But it’s also pretty annoying to have a CEO of one of the largest streaming services talk about your music as a commodity and how you should be thankful for his streaming platform because it’s the only future for music.

Spotify is great for the consumer, but their pay rate to artists is dismal. And while I see Spotify as a great tool for investigating potential vinyl purchases and/or accessing my library when I’m away from home, I’m also aware that it’s become an easy way for folks to circumvent supporting the fragile economy of artists, labels, and record stores. Is Spotify convenient? Absolutely! Is it imperative that our music exists on their site? Absolutely not.

There’s also the factor of knowing May You Be Held is a difficult record to absorb as a cursory listen. I don’t want this record to be something you play on your phone’s speaker while you’re doing dishes. I want folks to actually sit down and listen to it on a quality set of speakers.

So by taking it off of Spotify, we’re reminding the CEOs of tech companies that we don’t need them and reminding listeners that our music isn’t meant to be some ephemera that you listen to once or twice and move on from… it’s something that you should take some time to ponder and develop an appreciation for.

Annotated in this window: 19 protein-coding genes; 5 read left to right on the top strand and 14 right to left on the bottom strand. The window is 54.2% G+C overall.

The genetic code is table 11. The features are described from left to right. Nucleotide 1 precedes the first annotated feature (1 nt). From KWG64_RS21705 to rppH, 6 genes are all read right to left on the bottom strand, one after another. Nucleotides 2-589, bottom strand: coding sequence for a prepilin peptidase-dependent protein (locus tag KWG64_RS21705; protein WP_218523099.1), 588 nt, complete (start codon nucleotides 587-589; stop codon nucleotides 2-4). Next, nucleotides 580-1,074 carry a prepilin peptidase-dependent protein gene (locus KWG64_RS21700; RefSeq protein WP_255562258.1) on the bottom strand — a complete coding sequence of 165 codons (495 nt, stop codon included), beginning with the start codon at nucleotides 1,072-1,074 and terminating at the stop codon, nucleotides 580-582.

And while I realize that’s a big ask in a time where there’s so much music vying for your attention, I also think it’s valid to try and shape the listener’s experience. Art isn’t always meant to be easy.

And if you’re a streaming-only kind of person, there’s always the lovely artist-friendly Bandcamp option here.”

[via The PRP]

SUMAC Keep “May You Be Held” Off Spotify To Protest The Service

SUMAC have decided to keep their new album “May You Be Held” off of Spotify in an effort to protest the service. Mike Boyd, director of publicity at Thrill Jockey Records, said the following about that:

“Apologies for the confusion y’all. The iron chair was up as a single before the decision was made to not have the album on Spotify. The album BEING on Spotify was a glitch, which I had to fix. After the pretty repugnant statements Spotify‘s CEO made earlier this year, the band asked that the album not be available on that platform.”

[via The PRP]

Metallica Had One Billion Spotify Streams In 2019

Metallica have taken to social media to share their Spotify statistics for 2019. Impressively, the band hit 1 billion streams on the service this year.

Rapper Denzel Curry Teams Up With Members Of Bad Brains & Fucked Up For New Spotify Singles Release

Rapper Denzel Curry has released two tracks as part of Spotify’s singles series. The first one is a new version of his song “CLOUT COBAIN | CLOUT CO13A1N”, which features Fucked Up, and the second one is a cover of Bad Brains‘ “I Against I”, which features members of the band themselves. You can stream those below: